Dr. Harley A. Haynes, MD?
Update this Profile
Dr. Harley A. Haynes, MD, Dermapathologist
Verified Doctor
We verify the medical license of each FindaTopDoc Verified Doctor to ensure that their license is active and they are in good medical standing.

Dr. Harley A. Haynes, MD


221 Longwood Avenue Brigham And Womens H Boston MA, 02115


Harley A. Haynes, MD, FAAD, is a top dermatologist who lends his skills and expertise to serve patients at Brigham Dermatology Associates in Boston, Massachusetts. He is not currently accepting new patients. A Professor of Dermatology at Harvard Medical School, he additionally can be found on staff at North Shore Medical Center – Salem, Brigham and Women’s Hospital, Massachusetts General Hospital, and the Dana-Farber Cancer Institute. With forty-five years of experience as a dermatologist, he specializes in the management of skin diseases. “As a child, Harley Haynes, MD, helped out in his father’s dermatology practice in Akron, Ohio. The experience set the tone not only for how he would later practice medicine, but also his regard for mentorship”, as stated in Dermatology World.

Education and Training

Harvard Med Sch, Boston Ma 1963

Board Certification

American Board of Dermatology

DermatologyAmerican Board of DermatologyABD

Provider Details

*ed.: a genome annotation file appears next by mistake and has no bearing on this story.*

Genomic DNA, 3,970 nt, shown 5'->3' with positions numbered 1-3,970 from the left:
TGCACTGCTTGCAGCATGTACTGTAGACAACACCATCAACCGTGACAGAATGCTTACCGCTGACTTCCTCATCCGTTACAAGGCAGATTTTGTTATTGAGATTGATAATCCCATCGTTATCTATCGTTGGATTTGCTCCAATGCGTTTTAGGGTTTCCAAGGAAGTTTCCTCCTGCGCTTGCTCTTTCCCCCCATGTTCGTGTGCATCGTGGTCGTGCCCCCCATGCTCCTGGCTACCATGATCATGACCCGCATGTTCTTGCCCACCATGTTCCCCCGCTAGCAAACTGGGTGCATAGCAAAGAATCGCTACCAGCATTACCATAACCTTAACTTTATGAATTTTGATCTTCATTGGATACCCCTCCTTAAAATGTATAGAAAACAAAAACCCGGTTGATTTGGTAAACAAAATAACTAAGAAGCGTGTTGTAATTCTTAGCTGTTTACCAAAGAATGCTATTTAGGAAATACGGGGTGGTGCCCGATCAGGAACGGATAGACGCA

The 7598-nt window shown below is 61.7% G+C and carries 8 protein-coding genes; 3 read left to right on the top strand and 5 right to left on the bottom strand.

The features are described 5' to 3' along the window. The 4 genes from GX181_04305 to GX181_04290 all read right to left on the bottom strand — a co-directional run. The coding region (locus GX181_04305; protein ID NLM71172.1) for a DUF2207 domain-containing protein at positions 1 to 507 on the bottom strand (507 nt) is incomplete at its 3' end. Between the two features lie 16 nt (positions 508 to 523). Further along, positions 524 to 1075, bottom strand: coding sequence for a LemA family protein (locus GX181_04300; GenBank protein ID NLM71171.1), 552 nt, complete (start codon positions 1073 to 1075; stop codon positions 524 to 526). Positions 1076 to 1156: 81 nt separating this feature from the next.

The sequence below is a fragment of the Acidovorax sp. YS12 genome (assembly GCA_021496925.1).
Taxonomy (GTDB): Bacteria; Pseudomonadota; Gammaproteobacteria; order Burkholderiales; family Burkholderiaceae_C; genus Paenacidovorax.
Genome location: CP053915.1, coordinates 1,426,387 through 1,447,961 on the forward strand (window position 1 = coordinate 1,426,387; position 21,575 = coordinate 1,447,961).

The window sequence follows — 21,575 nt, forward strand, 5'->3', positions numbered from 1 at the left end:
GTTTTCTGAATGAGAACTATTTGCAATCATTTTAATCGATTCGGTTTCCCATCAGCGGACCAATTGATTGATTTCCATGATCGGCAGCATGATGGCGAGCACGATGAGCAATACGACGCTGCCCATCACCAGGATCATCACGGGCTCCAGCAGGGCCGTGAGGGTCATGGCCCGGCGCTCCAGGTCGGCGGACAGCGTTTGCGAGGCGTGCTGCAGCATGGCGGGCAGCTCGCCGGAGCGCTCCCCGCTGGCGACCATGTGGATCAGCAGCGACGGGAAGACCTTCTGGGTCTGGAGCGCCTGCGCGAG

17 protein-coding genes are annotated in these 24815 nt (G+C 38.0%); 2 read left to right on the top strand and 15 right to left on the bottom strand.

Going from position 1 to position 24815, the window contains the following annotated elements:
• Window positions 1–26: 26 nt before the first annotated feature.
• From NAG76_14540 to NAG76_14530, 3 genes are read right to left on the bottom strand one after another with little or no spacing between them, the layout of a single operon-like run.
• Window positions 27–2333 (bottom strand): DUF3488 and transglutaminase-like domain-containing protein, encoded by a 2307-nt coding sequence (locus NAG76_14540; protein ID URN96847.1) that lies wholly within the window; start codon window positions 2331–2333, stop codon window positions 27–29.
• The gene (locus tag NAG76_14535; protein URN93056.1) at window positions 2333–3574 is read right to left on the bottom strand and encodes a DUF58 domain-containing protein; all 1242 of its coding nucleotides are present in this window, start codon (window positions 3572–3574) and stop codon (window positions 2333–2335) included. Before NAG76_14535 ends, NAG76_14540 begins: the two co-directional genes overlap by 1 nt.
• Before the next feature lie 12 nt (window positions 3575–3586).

Dr. Harley A. Haynes, MD
Dr. Harley A. Haynes, MD's Expert Contributions
  • Diagnosis Demystified | Hyperpigmentation | Harley A. Haynes, MD

    What is Hyperpigmentation?Hyperpigmentation, characterized by an overproduction of melanin leading to dark spots, is influenced by various factors, including sun exposure, inflammation, and hormonal fluctuations.Identifying TriggersRecognizing triggers such as sun damage, inflammation, hormonal...

  • Health in Focus Series | Living with Eczema | Harley A. Haynes, MD

    Unraveling Eczema: Insights from DermatologistsUnderstanding EczemaEczema, medically known as atopic dermatitis, stands out as one of the most prevalent skin conditions. With guidance from dermatologists, you can gain a deeper comprehension of this ailment and explore avenues to manage it...

  • Patient Education Series | Procedures for Scar Revision | Harley A. Haynes, MD

    Scar revision procedures are a popular solution for individuals seeking to improve the appearance of scars caused by injuries, surgeries, or other skin conditions. These procedures aim to minimize the visibility of scars and restore a more natural and aesthetically pleasing skin texture. There are...

  • Spotlight Video | What Causes Skin Cancer? | Harley A. Haynes, MD

    Harley A. Haynes, MD is an Established Dermatologist at Brigham and Women's Hospital in Boston, MA.Dr. Harley A. Haynes is a board-certified dermatologist who treats patients at Brigham and Women's Hospital in Boston, Massachusetts. Dr. Haynes practices all facets of dermatology, but he holds a...

  • Are these stretch marks?

    These are not stretch marks, but vascular lesions. You should consult a physician. READ MORE

  • Skin issues?

    These look like warts. See a dermatologist for treatment. READ MORE

  • What are these?

    I cannot be sure, but these lesions look like molluscum contagiosum viral infection that is harmless. Google it. READ MORE

  • Infected piercing?

    Yes. Not only safe but a good idea. READ MORE

  • Blue spots?

    Sounds benign, likely the result of minor blunt trauma. Should resolve over next few weeks. READ MORE

  • Why do I have dry, itchy skin?